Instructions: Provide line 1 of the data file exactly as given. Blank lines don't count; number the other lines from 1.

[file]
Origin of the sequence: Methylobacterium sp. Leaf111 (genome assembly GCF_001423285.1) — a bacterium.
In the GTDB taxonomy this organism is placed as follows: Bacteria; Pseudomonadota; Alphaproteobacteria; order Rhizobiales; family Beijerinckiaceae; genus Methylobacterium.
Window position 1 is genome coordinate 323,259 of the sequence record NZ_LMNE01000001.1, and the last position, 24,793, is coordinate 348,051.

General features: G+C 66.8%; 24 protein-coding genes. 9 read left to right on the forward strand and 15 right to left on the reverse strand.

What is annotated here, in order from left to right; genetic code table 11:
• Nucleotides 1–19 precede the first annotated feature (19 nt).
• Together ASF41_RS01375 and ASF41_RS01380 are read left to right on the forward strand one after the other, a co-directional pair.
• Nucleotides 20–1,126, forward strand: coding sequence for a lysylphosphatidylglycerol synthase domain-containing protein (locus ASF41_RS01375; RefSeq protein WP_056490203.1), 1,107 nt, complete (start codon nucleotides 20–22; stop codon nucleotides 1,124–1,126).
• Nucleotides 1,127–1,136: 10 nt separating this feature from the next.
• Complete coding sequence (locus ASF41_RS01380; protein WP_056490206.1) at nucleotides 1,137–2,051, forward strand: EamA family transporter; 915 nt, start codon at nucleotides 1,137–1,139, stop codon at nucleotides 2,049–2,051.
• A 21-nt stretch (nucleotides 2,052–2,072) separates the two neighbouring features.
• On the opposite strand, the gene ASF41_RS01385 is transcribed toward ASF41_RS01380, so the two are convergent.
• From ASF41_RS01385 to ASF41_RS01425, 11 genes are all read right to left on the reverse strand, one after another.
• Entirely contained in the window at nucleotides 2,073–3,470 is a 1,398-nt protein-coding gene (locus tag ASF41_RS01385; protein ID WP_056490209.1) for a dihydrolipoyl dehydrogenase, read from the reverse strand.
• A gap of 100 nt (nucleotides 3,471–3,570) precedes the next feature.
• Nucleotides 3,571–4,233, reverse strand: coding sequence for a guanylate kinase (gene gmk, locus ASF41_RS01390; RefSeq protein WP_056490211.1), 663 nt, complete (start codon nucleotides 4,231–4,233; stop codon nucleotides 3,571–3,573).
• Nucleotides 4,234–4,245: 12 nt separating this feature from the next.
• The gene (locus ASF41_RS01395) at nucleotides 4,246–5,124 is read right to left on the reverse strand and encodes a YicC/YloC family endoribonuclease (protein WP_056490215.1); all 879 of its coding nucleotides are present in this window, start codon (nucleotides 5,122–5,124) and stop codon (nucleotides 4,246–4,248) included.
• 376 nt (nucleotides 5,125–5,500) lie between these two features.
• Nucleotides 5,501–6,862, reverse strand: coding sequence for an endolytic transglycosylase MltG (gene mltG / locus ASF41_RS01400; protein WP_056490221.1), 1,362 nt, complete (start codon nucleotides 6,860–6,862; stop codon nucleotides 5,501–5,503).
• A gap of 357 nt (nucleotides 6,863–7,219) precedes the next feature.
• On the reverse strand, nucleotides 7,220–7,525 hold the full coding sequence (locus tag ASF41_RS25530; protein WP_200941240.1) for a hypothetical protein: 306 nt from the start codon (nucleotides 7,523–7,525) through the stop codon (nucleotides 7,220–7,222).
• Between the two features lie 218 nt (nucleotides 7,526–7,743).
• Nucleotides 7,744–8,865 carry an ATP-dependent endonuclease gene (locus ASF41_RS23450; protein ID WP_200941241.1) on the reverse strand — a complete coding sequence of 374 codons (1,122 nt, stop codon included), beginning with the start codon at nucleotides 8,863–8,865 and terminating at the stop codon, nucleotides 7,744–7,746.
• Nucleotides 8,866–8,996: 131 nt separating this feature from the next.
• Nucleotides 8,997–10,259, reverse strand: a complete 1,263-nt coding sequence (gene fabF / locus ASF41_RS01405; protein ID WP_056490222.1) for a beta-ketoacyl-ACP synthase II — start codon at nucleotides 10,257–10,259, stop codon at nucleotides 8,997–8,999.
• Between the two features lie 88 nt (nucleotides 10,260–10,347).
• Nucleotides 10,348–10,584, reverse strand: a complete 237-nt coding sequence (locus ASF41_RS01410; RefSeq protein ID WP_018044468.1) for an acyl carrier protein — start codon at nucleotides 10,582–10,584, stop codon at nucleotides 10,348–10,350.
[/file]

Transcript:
Origin of the sequence: Methylobacterium sp. Leaf111 (genome assembly GCF_001423285.1) — a bacterium.